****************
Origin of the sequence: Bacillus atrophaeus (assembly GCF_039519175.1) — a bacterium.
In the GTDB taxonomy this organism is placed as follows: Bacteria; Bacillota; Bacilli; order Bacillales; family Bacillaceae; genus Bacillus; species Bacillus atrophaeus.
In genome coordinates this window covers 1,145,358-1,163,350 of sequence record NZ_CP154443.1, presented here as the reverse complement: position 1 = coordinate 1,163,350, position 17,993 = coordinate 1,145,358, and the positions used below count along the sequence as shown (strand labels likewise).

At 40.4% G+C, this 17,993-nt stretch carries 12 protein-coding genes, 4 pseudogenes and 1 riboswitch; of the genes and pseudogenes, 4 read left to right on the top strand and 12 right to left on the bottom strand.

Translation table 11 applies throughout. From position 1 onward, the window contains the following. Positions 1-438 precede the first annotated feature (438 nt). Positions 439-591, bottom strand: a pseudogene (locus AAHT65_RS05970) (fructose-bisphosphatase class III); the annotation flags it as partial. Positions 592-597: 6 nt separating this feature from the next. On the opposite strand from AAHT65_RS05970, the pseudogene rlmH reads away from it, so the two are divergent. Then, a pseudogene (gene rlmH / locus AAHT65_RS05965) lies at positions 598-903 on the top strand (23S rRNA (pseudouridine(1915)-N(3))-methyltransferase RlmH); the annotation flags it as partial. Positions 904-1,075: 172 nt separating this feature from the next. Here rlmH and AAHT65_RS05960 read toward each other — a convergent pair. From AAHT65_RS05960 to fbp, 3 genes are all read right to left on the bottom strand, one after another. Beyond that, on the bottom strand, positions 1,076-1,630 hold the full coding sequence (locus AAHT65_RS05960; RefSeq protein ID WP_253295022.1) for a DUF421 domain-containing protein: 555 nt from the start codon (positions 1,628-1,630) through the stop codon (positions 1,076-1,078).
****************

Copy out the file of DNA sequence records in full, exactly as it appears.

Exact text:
Origin of the sequence: Bacillus atrophaeus (assembly GCF_039519175.1) — a bacterium.
In the GTDB taxonomy this organism is placed as follows: Bacteria; Bacillota; Bacilli; order Bacillales; family Bacillaceae; genus Bacillus; species Bacillus atrophaeus.
In genome coordinates this window covers 1,145,358-1,163,350 of sequence record NZ_CP154443.1, presented here as the reverse complement: position 1 = coordinate 1,163,350, position 17,993 = coordinate 1,145,358, and the positions used below count along the sequence as shown (strand labels likewise).

At 40.4% G+C, this 17,993-nt stretch carries 12 protein-coding genes, 4 pseudogenes and 1 riboswitch; of the genes and pseudogenes, 4 read left to right on the top strand and 12 right to left on the bottom strand.

Translation table 11 applies throughout. From position 1 onward, the window contains the following. Positions 1-438 precede the first annotated feature (438 nt). Positions 439-591, bottom strand: a pseudogene (locus AAHT65_RS05970) (fructose-bisphosphatase class III); the annotation flags it as partial. Positions 592-597: 6 nt separating this feature from the next. On the opposite strand from AAHT65_RS05970, the pseudogene rlmH reads away from it, so the two are divergent. Then, a pseudogene (gene rlmH / locus AAHT65_RS05965) lies at positions 598-903 on the top strand (23S rRNA (pseudouridine(1915)-N(3))-methyltransferase RlmH); the annotation flags it as partial. Positions 904-1,075: 172 nt separating this feature from the next. Here rlmH and AAHT65_RS05960 read toward each other — a convergent pair. From AAHT65_RS05960 to fbp, 3 genes are all read right to left on the bottom strand, one after another. Beyond that, on the bottom strand, positions 1,076-1,630 hold the full coding sequence (locus AAHT65_RS05960; RefSeq protein ID WP_253295022.1) for a DUF421 domain-containing protein: 555 nt from the start codon (positions 1,628-1,630) through the stop codon (positions 1,076-1,078).